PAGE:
In a judgment handed down this morning, the Court of Appeal has held that an audit client was not required to hand over its privileged documents in response to a notice from its auditor’s regulator requiring the production of documents in connection with an investigation into the auditor’s conduct: Sports Direct International Plc v The Financial Reporting Council  EWCA Civ 177.
The court overturned the High Court’s judgment in this case, which had found that the audit client’s privilege would not be infringed by requiring production (see our blog post on the first instance decision here).
The decision is helpful in reinforcing the protection of privilege in the regulatory context, whether the privilege belongs to the person who is subject to a regulatory investigation or a client of that person. In either case, privilege will be a defence to a notice requiring production of documents under a regulator’s statutory powers, unless the statute overrides privilege either expressly or by necessary implication.
The decision also confirms that privilege cannot be claimed for non-privileged documents merely because they are attached to privileged communications. The court rejected an attempt to distinguish between a non-privileged attachment and the communication of that attachment between lawyer and client.
The Financial Reporting Council (“FRC”) sought a court order compelling the respondent (“SDI”) to comply with notices requiring the production of documents to assist with an investigation being conducted by the FRC into the conduct of SDI’s former auditors. The applicable regulations contain a carve-out for information or documents which a person “would be entitled to refuse to provide or produce in proceedings in the High Court on the grounds of legal professional privilege”.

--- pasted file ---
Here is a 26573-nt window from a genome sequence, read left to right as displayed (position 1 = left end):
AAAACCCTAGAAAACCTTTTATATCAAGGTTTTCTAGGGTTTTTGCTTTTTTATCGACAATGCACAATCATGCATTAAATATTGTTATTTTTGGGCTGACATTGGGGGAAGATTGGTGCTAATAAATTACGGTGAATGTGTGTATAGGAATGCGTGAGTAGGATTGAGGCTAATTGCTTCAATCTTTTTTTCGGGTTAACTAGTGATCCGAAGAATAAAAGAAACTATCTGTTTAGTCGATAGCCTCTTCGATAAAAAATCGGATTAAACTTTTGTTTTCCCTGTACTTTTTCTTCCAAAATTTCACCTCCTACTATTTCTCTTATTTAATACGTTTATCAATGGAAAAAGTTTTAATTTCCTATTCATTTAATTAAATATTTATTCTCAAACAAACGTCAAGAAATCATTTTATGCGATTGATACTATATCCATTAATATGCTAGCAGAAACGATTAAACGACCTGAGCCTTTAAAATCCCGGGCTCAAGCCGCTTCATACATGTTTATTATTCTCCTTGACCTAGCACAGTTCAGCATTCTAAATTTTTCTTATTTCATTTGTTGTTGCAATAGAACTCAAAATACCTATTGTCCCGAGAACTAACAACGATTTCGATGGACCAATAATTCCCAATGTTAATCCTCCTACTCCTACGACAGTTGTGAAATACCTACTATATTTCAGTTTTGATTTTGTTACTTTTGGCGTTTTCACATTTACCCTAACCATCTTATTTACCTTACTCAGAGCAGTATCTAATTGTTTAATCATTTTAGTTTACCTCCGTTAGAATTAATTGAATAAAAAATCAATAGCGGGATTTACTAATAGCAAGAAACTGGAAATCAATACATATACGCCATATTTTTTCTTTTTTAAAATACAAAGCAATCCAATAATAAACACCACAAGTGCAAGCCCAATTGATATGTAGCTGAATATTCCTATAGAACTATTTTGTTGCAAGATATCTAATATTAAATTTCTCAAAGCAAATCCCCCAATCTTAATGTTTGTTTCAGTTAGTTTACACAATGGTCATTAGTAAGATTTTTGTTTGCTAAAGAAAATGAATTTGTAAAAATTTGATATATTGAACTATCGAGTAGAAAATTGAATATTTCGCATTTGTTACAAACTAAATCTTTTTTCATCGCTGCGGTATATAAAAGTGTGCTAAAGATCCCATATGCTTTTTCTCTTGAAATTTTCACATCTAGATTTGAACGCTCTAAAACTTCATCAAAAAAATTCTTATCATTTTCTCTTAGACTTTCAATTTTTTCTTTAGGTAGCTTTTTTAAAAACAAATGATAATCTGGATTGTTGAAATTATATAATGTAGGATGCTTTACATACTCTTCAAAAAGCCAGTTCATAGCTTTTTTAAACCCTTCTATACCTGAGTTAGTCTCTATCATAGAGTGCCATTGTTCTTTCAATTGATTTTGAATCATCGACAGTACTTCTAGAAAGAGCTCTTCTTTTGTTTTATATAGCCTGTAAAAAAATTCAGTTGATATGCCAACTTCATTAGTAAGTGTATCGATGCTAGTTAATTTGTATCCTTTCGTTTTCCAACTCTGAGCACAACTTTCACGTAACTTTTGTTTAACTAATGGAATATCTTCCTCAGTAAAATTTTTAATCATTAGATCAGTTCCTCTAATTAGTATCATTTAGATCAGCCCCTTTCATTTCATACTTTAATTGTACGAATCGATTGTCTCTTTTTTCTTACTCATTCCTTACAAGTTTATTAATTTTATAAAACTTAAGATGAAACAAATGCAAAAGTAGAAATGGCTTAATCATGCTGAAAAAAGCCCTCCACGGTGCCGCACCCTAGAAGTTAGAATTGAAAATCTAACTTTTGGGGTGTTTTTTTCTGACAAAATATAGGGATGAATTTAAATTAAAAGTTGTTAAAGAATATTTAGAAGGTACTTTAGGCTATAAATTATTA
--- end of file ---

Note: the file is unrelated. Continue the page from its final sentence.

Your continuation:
SDI argued that it was entitled to withhold certain documents from production on grounds of legal advice privilege. These comprised emails sent between SDI and its legal advisers, and attachments to those emails.
The FRC argued that:
- even if the emails were privileged, there would be no infringement of SDI’s privilege if the emails were handed over (“the Infringement Issue”);
- in the alternative, even if the emails were protected by privilege, some of the attachments were pre-existing documents and were not protected by privilege simply by being attached to privileged emails (“the Communication Issue”).
The High Court (Arnold J) accepted the FRC’s arguments on both issues and ordered that the emails and attachments be disclosed. SDI appealed.
The Court of Appeal allowed the appeal on the Infringement Issue but dismissed the appeal on the Communication Issue. Rose LJ gave the leading judgment, with which Lewison LJ and the Master of the Rolls agreed.
The Infringement Issue
Rose LJ referred to the House of Lords decision in R (Morgan Grenfell & Co Ltd) v Special Commissioner of Income Tax  UKHL 21, in which she said Lord Hoffmann referred to two principles that were not in dispute: first, that legal professional privilege is a fundamental human right; and second, that a statute can only override privilege expressly or by necessary implication. In the present case, the FRC’s statutory powers contained an express carve-out for privilege and so could not be interpreted as overriding privilege. However, the FRC relied on comments made by Lord Hoffmann in Morgan Grenfell in support of its position that SDI was nevertheless required to produce privileged documents.